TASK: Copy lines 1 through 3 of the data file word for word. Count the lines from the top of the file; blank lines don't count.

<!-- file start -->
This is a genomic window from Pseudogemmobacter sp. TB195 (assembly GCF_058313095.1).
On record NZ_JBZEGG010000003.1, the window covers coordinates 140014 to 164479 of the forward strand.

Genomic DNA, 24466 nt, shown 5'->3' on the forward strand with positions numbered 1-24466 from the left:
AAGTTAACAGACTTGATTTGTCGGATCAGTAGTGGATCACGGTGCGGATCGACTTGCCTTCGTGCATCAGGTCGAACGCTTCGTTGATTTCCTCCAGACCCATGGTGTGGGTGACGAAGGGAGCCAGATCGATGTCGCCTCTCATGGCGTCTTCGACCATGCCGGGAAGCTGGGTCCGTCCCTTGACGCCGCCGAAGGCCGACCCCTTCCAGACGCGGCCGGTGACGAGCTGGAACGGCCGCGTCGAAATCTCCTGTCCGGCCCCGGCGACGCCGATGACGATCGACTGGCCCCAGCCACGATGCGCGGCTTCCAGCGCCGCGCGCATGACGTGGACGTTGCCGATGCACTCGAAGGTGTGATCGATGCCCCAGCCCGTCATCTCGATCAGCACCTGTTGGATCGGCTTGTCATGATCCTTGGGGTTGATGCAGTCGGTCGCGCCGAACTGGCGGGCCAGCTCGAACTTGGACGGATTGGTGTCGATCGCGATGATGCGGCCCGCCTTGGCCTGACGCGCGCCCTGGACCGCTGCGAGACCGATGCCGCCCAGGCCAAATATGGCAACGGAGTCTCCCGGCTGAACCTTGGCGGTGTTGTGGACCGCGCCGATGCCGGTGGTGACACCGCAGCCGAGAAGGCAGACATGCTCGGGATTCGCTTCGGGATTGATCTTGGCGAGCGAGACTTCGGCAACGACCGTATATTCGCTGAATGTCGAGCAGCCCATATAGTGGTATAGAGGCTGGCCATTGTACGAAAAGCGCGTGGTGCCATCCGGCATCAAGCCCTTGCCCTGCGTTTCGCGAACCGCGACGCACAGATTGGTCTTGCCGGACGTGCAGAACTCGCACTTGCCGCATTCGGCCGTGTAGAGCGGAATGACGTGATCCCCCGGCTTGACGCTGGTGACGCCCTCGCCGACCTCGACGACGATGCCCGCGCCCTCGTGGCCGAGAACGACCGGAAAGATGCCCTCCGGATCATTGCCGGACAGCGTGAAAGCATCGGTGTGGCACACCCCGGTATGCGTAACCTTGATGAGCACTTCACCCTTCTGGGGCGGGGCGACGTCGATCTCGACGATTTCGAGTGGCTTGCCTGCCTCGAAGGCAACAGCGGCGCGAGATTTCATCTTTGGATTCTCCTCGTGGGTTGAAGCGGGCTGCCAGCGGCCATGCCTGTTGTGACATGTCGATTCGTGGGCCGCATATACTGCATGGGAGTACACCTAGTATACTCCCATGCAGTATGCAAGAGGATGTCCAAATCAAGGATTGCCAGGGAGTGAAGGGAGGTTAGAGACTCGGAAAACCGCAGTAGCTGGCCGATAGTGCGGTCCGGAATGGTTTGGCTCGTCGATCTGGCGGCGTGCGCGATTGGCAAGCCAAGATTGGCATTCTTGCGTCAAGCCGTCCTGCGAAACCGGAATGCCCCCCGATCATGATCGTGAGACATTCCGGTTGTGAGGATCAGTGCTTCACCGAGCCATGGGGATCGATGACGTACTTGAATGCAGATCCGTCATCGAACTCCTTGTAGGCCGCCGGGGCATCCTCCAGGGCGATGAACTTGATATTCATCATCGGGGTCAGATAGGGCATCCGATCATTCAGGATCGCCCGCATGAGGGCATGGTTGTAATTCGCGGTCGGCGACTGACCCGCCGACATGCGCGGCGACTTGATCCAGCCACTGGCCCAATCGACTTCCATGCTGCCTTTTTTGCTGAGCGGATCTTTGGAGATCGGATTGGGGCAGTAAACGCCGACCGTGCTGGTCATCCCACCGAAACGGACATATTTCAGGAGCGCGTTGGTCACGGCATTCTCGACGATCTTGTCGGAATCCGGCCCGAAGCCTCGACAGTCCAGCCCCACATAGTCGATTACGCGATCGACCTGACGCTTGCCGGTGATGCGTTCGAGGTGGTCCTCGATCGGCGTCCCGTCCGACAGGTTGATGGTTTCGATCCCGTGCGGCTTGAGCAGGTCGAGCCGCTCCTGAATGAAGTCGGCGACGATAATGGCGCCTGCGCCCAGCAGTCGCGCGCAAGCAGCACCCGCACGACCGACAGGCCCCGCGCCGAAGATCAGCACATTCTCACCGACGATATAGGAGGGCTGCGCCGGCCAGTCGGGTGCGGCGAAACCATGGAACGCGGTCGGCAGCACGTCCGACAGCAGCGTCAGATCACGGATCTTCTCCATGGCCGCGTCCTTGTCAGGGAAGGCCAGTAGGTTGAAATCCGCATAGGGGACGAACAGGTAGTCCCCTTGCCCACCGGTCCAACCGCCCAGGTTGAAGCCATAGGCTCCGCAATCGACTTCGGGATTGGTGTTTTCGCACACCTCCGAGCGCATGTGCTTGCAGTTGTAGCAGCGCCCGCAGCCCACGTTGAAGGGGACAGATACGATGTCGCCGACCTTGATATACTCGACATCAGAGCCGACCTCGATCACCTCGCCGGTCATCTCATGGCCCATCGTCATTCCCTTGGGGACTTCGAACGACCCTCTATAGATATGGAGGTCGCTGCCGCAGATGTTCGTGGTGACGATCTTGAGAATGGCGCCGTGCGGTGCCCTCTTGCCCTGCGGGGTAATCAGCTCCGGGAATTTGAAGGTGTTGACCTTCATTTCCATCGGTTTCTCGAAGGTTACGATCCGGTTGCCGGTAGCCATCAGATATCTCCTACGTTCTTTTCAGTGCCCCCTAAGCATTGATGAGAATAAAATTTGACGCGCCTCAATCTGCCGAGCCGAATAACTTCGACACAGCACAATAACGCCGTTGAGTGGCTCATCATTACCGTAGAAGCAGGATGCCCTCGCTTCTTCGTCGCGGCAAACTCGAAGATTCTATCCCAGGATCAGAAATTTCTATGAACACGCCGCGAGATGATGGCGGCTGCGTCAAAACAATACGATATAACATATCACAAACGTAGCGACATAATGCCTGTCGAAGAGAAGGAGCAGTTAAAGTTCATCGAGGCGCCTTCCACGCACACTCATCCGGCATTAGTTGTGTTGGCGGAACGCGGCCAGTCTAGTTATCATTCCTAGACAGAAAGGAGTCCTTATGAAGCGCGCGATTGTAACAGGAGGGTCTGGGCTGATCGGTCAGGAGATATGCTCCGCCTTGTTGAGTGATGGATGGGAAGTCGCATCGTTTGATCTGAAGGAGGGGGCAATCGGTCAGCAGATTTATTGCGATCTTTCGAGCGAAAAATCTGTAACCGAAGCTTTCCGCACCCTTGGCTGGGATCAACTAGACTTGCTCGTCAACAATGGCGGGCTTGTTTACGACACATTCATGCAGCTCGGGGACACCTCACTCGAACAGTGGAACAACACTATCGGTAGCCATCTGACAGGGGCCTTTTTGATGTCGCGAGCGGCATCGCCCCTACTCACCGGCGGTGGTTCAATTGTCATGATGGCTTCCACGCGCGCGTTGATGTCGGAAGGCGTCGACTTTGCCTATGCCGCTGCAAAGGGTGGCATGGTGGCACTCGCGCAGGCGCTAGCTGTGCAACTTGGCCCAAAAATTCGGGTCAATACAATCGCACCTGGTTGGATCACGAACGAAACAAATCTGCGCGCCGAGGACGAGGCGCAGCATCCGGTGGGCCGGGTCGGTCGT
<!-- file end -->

This is a genomic window from Pseudogemmobacter sp. TB195 (assembly GCF_058313095.1).
On record NZ_JBZEGG010000003.1, the window covers coordinates 140014 to 164479 of the forward strand.

Genomic DNA, 24466 nt, shown 5'->3' on the forward strand with positions numbered 1-24466 from the left: